The MI Healthy Start plan doesn't define "at-risk" individuals populations or spell out all the accommodations, but the Whitmer administration will want to do so in coming days. They need to do better than the White House, though, matching policies to the scale of vulnerability. By the White House definition, about 63 percent of American adults are vulnerable, according to our analysis of 2017 data from the CDC's BRFSS dataset. By adding smokers and people with heart disease, that number increases to 68 percent. The most at-risk state is West Virginia, where 74 percent of the adult population is vulnerable. Meanwhile, in the healthiest jurisdictions, Utah and the District of Columbia, 55 percent of their adult population are vulnerable. In Michigan, it’s 66 percent.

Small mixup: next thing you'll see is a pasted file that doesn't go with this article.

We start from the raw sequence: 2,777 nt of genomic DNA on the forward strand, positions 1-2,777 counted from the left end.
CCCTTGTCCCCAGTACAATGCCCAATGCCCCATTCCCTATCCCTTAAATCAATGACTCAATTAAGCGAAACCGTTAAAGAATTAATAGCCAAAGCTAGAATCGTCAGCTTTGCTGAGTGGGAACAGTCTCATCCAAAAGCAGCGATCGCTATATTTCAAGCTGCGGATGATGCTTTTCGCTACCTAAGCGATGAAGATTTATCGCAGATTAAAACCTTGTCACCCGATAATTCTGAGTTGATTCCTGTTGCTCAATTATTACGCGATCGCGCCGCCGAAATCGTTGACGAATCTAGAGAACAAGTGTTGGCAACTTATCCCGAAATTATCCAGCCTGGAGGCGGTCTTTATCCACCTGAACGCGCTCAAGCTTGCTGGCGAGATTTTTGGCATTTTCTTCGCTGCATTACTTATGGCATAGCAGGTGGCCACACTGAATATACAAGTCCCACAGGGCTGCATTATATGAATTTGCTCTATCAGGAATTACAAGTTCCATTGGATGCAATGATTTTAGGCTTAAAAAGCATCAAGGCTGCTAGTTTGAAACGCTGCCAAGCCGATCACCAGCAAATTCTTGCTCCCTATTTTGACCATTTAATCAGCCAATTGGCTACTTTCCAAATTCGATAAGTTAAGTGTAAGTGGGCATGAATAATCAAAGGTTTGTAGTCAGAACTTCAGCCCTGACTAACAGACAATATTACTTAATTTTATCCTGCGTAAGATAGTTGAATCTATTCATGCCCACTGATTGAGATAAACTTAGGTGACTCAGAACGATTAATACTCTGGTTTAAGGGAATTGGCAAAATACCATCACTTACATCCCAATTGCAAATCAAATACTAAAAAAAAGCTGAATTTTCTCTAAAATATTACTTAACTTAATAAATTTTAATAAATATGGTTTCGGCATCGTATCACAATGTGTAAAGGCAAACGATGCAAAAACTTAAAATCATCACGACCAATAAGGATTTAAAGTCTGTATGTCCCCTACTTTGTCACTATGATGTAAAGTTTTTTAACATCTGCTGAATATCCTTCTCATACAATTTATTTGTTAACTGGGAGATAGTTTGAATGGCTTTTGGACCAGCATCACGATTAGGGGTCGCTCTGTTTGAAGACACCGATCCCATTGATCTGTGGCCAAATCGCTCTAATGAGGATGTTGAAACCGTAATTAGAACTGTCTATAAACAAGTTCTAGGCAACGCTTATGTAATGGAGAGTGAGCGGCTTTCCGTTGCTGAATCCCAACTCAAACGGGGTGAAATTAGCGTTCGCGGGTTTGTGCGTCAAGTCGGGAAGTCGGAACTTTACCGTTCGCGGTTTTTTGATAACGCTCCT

Even if we exclude senior citizens and only include working-age adults, our analysis finds that the majority are vulnerable. Approximately 56.4 percent of Michigan adults under the age of 65 have at least one condition on the White House list (compared to 54 percent of American adults overall). A shocking 32.6 percent (compared to a national 29 percent) have more than one, if smoking and heart disease are included. High levels of vulnerability are not limited to poorer states or socioeconomically disadvantaged Americans—51 percent of adults under age 65 in America’s five richest states, and 46 percent of those with a college degree nationally, are considered vulnerable under the White House definition. Vulnerability to COVID-19 complications is the norm in our society, not an exception.